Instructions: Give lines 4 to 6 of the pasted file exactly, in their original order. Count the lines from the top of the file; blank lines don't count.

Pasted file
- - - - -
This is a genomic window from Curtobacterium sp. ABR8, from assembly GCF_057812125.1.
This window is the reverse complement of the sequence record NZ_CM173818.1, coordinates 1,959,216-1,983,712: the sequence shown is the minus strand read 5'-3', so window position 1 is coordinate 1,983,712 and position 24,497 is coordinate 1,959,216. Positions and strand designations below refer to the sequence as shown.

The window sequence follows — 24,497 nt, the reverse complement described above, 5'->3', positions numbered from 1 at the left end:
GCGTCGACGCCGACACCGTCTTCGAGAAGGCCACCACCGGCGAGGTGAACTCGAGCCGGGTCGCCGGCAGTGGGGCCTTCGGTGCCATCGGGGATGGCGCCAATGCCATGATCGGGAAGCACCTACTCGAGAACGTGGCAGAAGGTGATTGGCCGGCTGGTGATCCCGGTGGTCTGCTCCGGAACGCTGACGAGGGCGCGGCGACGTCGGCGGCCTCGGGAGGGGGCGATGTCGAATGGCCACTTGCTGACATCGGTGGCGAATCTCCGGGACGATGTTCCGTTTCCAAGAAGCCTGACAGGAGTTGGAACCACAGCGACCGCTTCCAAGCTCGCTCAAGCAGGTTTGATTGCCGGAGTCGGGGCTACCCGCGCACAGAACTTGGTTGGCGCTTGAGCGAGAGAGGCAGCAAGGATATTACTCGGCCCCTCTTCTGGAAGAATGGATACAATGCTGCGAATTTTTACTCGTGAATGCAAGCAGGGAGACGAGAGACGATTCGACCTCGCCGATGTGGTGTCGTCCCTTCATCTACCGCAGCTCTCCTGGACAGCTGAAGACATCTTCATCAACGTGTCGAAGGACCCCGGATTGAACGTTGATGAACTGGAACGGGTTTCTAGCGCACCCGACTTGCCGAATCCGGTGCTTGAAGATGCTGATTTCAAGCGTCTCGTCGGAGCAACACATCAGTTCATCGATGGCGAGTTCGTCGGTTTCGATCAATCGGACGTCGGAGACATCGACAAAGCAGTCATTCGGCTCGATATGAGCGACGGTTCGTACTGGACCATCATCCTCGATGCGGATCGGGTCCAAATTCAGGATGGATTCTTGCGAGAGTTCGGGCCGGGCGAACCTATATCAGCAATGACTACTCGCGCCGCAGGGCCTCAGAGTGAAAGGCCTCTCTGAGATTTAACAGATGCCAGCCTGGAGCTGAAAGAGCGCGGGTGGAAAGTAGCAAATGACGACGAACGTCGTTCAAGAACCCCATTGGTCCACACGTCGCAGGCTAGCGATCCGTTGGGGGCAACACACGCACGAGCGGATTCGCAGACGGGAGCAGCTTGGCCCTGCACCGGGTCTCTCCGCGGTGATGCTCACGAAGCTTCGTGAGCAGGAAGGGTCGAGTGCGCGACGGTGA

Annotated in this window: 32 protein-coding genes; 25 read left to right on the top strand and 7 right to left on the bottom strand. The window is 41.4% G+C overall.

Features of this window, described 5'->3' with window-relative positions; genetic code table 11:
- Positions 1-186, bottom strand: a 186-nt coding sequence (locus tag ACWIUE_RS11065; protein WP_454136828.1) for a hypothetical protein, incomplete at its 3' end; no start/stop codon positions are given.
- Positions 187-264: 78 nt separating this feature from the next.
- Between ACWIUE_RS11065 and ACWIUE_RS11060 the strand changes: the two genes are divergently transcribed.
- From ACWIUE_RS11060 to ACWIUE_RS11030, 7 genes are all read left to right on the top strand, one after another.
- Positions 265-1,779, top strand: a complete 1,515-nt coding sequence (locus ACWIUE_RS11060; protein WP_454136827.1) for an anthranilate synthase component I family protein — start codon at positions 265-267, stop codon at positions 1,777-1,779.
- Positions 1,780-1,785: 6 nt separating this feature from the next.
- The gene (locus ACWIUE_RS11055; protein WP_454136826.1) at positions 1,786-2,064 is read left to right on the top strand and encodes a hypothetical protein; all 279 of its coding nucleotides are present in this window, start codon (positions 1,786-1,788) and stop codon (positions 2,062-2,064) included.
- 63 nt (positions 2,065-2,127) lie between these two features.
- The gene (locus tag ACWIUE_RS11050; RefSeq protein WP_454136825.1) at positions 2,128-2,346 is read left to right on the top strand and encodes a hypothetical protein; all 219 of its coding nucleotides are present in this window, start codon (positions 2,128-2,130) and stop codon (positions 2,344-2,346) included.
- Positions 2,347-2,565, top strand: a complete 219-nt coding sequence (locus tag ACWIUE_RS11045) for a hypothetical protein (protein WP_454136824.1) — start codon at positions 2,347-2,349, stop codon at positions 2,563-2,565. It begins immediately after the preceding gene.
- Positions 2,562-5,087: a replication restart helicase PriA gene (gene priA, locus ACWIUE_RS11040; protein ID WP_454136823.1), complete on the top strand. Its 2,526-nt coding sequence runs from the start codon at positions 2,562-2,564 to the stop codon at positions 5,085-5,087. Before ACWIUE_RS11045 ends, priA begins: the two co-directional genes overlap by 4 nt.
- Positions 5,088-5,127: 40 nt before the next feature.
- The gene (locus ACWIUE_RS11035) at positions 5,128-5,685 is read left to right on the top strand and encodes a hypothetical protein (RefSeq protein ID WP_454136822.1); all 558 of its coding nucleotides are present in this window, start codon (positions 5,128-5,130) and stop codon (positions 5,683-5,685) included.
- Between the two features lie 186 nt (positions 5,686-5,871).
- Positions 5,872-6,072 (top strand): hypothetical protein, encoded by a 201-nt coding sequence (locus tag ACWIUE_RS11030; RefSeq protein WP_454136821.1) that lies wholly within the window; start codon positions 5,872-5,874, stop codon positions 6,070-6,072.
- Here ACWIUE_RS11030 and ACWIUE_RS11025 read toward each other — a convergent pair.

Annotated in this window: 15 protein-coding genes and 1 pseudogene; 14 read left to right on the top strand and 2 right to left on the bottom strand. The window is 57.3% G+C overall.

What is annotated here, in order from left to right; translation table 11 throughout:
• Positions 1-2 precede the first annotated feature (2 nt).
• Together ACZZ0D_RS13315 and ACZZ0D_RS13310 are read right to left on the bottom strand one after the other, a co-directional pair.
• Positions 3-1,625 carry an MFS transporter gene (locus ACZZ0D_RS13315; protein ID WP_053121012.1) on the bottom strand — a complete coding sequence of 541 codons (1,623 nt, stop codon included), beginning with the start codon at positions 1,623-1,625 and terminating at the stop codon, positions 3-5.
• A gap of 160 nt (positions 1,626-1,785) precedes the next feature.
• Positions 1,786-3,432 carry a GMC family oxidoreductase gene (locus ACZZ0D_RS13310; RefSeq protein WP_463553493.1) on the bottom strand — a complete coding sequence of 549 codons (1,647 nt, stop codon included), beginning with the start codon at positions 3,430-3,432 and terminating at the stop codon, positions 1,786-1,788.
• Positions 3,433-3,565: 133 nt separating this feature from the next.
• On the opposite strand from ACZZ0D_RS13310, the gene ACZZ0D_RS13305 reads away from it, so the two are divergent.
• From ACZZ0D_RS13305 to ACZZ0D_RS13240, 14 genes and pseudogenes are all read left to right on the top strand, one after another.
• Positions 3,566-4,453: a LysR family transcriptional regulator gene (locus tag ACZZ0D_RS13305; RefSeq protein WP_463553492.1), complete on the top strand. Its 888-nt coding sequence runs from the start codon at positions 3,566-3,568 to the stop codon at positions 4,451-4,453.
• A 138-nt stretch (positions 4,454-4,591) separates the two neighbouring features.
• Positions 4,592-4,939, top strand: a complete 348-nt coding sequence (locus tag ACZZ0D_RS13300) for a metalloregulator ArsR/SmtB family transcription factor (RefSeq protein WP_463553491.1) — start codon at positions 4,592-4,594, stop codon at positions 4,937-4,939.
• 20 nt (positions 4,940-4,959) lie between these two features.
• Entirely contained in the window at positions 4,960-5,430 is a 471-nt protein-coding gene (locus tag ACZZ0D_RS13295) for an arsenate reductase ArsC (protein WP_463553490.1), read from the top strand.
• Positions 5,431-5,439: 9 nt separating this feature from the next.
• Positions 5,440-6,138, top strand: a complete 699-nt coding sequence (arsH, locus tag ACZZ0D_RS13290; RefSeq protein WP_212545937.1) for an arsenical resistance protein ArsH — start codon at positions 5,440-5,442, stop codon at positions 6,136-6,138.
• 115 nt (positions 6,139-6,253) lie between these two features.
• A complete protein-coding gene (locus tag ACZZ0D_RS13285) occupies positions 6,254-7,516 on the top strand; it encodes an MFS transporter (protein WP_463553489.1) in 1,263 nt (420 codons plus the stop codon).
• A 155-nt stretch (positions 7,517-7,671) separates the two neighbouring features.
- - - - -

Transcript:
GCGTCGACGCCGACACCGTCTTCGAGAAGGCCACCACCGGCGAGGTGAACTCGAGCCGGGTCGCCGGCAGTGGGGCCTTCGGTGCCATCGGGGATGGCGCCAATGCCATGATCGGGAAGCACCTACTCGAGAACGTGGCAGAAGGTGATTGGCCGGCTGGTGATCCCGGTGGTCTGCTCCGGAACGCTGACGAGGGCGCGGCGACGTCGGCGGCCTCGGGAGGGGGCGATGTCGAATGGCCACTTGCTGACATCGGTGGCGAATCTCCGGGACGATGTTCCGTTTCCAAGAAGCCTGACAGGAGTTGGAACCACAGCGACCGCTTCCAAGCTCGCTCAAGCAGGTTTGATTGCCGGAGTCGGGGCTACCCGCGCACAGAACTTGGTTGGCGCTTGAGCGAGAGAGGCAGCAAGGATATTACTCGGCCCCTCTTCTGGAAGAATGGATACAATGCTGCGAATTTTTACTCGTGAATGCAAGCAGGGAGACGAGAGACGATTCGACCTCGCCGATGTGGTGTCGTCCCTTCATCTACCGCAGCTCTCCTGGACAGCTGAAGACATCTTCATCAACGTGTCGAAGGACCCCGGATTGAACGTTGATGAACTGGAACGGGTTTCTAGCGCACCCGACTTGCCGAATCCGGTGCTTGAAGATGCTGATTTCAAGCGTCTCGTCGGAGCAACACATCAGTTCATCGATGGCGAGTTCGTCGGTTTCGATCAATCGGACGTCGGAGACATCGACAAAGCAGTCATTCGGCTCGATATGAGCGACGGTTCGTACTGGACCATCATCCTCGATGCGGATCGGGTCCAAATTCAGGATGGATTCTTGCGAGAGTTCGGGCCGGGCGAACCTATATCAGCAATGACTACTCGCGCCGCAGGGCCTCAGAGTGAAAGGCCTCTCTGAGATTTAACAGATGCCAGCCTGGAGCTGAAAGAGCGCGGGTGGAAAGTAGCAAATGACGACGAACGTCGTTCAAGAACCCCATTGGTCCACACGTCGCAGGCTAGCGATCCGTTGGGGGCAACACACGCACGAGCGGATTCGCAGACGGGAGCAGCTTGGCCCTGCACCGGGTCTCTCCGCGGTGATGCTCACGAAGCTTCGTGAGCAGGAAGGGTCGAGTGCGCGACGGTGA

Annotated in this window: 32 protein-coding genes; 25 read left to right on the top strand and 7 right to left on the bottom strand. The window is 41.4% G+C overall.

Features of this window, described 5'->3' with window-relative positions; genetic code table 11: